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How do I develop PowerPoint slides for teaching?

Here are 7 tips for creating PowerPoint slides that will help you teach effectively:

1.  Focus on your intent.

•    What goal or intent do you have in this teaching?
•    How will the slides help students learn?

2.  Create slides that are read easily.

We want students to be able to see and read our material easily.  This means following these conventions:

•    Focus on one main idea per slide
•    Use point form, where possible
•    Select approx. 3-6 lines per slide—leave room for “white space”
•    Use font size of at least 20 pt, of a popular font e.g. Verdana
•    Test for readability 
•    Don’t use all block capitals
•    Use graphics (appropriately) to illustrate key items
•    Use maximum of 3 colours, avoid vivid patterns in background,
•    Avoid using red or green fonts, (colour blindness)

•    Ensure that the text is in contrast to the background.
•    Some suggest that light print on a dark background draws the eyes to the light.
•    Use cartoons, animations, sound or transitions sparingly, where you are comfortable with them, and sparingly.  Often less is more.  
•    Limit boldface, italics and underlining
•    Use organizers such as titles, sub-titles or key questions to signal your audience where you are in your outline.  Be consistent with terminology from title to title, etc.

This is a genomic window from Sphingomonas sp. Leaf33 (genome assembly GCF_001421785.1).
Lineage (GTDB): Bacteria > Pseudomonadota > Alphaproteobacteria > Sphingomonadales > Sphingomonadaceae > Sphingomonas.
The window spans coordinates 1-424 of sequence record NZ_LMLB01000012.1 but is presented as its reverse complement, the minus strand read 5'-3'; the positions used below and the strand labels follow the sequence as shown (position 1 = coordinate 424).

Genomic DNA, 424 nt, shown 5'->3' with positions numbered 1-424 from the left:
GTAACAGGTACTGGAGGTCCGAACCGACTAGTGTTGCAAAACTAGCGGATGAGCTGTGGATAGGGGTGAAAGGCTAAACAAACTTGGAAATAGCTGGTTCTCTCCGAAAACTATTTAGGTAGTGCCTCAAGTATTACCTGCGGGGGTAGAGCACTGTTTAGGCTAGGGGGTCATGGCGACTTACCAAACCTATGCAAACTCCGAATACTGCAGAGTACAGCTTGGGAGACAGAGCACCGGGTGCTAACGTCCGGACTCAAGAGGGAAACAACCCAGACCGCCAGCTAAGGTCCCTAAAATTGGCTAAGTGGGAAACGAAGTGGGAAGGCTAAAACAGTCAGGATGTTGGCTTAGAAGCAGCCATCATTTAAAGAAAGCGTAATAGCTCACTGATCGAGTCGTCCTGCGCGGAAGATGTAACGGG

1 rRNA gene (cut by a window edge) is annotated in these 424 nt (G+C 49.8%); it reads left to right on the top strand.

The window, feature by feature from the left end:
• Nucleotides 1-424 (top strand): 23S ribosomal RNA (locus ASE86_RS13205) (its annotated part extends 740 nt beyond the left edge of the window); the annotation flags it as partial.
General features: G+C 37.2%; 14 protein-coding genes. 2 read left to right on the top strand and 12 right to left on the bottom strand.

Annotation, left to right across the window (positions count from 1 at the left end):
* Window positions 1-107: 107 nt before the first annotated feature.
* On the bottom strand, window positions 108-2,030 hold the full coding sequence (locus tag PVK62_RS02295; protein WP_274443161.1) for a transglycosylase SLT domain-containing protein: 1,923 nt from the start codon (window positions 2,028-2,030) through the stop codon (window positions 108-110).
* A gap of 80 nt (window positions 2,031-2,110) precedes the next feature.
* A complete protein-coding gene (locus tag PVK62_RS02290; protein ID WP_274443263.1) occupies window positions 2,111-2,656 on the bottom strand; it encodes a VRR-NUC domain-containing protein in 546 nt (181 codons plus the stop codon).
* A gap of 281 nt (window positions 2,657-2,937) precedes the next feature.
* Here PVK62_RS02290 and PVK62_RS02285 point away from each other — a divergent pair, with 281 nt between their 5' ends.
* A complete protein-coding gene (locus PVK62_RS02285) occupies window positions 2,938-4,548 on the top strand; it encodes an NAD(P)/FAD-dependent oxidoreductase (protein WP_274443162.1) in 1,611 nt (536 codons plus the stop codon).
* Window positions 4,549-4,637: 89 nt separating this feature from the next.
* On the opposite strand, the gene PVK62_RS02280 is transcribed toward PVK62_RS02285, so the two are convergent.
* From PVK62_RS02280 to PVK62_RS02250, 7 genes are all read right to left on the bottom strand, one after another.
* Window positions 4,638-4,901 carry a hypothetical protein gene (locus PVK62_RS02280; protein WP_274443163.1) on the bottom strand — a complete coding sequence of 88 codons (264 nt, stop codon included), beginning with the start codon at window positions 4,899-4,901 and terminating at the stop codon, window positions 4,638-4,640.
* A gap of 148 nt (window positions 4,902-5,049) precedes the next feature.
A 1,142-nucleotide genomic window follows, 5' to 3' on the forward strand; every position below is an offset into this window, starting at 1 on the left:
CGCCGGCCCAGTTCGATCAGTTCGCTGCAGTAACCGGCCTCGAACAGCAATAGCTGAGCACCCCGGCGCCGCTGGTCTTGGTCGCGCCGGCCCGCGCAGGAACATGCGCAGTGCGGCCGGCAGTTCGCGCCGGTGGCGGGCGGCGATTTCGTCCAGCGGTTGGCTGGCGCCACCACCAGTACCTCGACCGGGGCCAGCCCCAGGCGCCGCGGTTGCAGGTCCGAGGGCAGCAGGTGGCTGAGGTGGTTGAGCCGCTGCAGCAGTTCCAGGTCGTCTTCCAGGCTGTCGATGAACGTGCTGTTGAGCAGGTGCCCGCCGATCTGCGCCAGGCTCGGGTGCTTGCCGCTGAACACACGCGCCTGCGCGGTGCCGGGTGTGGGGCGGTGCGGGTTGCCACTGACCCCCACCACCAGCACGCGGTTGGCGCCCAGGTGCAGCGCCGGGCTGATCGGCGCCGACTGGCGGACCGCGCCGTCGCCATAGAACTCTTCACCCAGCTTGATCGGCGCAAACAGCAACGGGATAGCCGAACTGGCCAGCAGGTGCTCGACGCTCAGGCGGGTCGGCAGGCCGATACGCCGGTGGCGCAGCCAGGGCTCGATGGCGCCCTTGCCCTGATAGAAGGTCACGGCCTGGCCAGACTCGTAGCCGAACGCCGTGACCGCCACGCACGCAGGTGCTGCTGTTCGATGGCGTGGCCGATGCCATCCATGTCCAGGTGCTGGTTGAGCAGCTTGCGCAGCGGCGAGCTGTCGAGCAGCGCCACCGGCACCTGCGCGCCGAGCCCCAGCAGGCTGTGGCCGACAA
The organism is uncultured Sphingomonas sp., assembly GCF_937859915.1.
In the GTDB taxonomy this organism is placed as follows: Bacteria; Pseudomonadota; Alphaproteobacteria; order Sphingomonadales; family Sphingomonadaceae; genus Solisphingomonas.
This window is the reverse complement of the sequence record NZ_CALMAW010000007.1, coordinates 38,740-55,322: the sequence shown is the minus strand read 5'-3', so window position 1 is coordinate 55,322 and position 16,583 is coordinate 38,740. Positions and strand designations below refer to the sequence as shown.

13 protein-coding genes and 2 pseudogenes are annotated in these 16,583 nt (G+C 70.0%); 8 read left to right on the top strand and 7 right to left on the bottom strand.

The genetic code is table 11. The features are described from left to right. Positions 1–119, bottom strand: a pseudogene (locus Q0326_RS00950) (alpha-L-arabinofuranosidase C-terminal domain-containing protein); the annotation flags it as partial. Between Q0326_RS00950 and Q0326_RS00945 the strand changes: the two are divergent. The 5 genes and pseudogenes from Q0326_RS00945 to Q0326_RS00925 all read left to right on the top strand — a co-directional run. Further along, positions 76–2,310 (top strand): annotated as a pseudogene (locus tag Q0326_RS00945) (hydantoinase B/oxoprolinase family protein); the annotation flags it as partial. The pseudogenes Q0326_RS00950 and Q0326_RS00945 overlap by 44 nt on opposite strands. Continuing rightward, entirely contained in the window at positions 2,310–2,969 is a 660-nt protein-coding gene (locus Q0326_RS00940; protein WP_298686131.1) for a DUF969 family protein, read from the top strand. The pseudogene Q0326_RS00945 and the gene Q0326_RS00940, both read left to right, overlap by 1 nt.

•    Ensure that diagrams are clear and easily read.  You may have to re-format or re-draw.
•    Some advise planning 2 minutes of talk, etc. per slide.
•    Check spelling and grammar. 

3.  Use PowerPoint slides to provide an outline.

•    Use slides to help organize the lecture, talk or discussion, and to help students follow the lecture.  
•    Provide an overview or outline on a slide at the beginning and consistently refer to it perhaps by replicating the slide every time you change concepts or topics or skills.  Show where you are in this new phase of the outline.
•    An outline is different from providing the objectives of your talk.

4.  Use slides for photos, diagrams, formulae, etc.

•    Use the slides to provide clear diagrams and accurate formulae or quotations.  
•    Avoid writing these on the board, and/or referring to them orally.  
•    Clearly drawn (or re-drawn) slides ensure that the students see them clearly and to have copies of them, and allow you to point to aspects of them.

5.  Reinforce oral points.

•    Use slides to reinforce the points that you are making orally.  
•    Provide visual pointers or cues to emphasize the learning, by matching the words and/or graphics on the screen to what participants are hearing.
•    Slides can help audience members to take notes.
•    Avoid putting all of your comments on slides.  

6.  Use slides to complement your talk.

•    Do not put everything you plan to say in your talk on the slides.
•    Use slides to pose questions and then move from PowerPoint presentation mode to discussion mode.

7.  Use slides suitable for work with larger groups.

•    Provide signals for discussion in the interactive parts of the lecture on PowerPoint slides
•    A slide could contain a provocative question for groups to consider
•    A slide could contain a statement that requires students to take a side
•    A slide could contain instructions for group work/partner activities
•    Blank the screen for discussions.